In the past week (February 2 through 8), the U.S. officially reported about 280,000 new COVID-19 cases, according to the CDC. This amounts to:
- An average of 40,000 new cases each day
- 86 total new cases for every 100,000 Americans
- 1% fewer new cases than last week (January 26-February 1)
In the past week, the U.S. also reported about 26,000 new COVID-19 patients admitted to hospitals. This amounts to:
- An average of 3,700 new admissions each day
- 7.8 total admissions for every 100,000 Americans
- 6% fewer new admissions than last week
Additionally, the U.S. reported:
- 3,200 new COVID-19 deaths (450 per day)
- 75% of new cases are caused by Omicron XBB.1.5; 20% by BQ.1 and BQ.1.1; 1% by CH.1.1 (as of February 11)
- An average of 80,000 vaccinations per day
Nationwide, COVID-19 spread appears to be in a plateau: not substantially increasing, but not substantially decreasing, either. Officially-reported cases dropped by only 1% this week compared to the week prior, while wastewater data shows that the coronavirus concentration in our sewage hasn’t changed significantly for the last month.
Hospitalizations continue to decline for flu and RSV as well as COVID-19, according to the CDC’s data from emergency departments. But the COVID-19 decline has slowed, remaining consistent at a higher level than the flu and RSV declines. About 3,700 people were newly hospitalized for COVID-19 every day last week.
At the regional level, COVID-19 spread is still declining (from a relatively higher winter peak) in the Northeast, and is solidly in a plateau in the South and West, per Biobot’s regional data. The Midwest reported a slight uptick this past week, continuing a trend that I noted in last weekend’s National Numbers.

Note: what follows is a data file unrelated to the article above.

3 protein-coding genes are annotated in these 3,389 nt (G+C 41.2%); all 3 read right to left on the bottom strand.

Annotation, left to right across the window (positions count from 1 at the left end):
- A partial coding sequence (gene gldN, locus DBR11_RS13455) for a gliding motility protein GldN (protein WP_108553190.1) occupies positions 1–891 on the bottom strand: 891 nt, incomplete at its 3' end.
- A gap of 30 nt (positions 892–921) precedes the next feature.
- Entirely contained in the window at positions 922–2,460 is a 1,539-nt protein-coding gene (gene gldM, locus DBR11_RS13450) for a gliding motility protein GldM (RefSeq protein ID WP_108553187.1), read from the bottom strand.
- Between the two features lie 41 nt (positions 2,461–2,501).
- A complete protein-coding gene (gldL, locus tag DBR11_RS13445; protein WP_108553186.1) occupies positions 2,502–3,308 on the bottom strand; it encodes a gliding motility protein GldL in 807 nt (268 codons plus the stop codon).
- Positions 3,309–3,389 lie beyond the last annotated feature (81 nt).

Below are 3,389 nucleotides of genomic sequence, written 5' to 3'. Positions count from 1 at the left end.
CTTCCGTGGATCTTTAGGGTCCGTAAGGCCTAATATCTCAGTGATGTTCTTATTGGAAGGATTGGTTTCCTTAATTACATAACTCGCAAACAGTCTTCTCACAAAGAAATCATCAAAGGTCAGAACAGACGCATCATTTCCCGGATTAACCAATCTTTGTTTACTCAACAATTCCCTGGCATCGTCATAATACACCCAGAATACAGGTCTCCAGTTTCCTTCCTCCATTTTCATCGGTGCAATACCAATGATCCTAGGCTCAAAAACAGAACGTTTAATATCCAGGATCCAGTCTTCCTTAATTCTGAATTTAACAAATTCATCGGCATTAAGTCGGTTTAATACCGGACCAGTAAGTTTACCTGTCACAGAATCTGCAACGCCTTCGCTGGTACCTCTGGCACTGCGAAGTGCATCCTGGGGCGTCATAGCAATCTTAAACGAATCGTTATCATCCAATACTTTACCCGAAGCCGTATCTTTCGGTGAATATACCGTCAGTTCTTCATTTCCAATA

Some of the highest case, wastewater, and hospitalization increases reported right now are coming from the upper Midwest: Montana, North Dakota, South Dakota, and Idaho. COVID-19 spread is also trending up in Alabama, Kansas, New Hampshire, and West Virginia, along with other states in the Midwest and South, per the latest Community Profile Report.
Omicron XBB.1.5, the latest and most contagious version of the virus, is spreading across these regions and may be contributing to increased cases. According to the CDC’s latest estimates, XBB.1.5 now accounts for more than half of new cases in every region of the country, and about 75% of new cases nationwide.
No other variants are trending up right now; XBB.1.5 has solidly outcompeted the rest of the “variant soup” in the U.S. Experts will doubtless be watching for this subvariant to further evolve, while we also look out for any new variants from other parts of the world.
Meanwhile, the daily average of new COVID-19 vaccinations in the U.S. has dropped under 100,000 for the first time since the country’s vaccination campaign started in winter 2020. New booster doses continue to be heavily underutilized.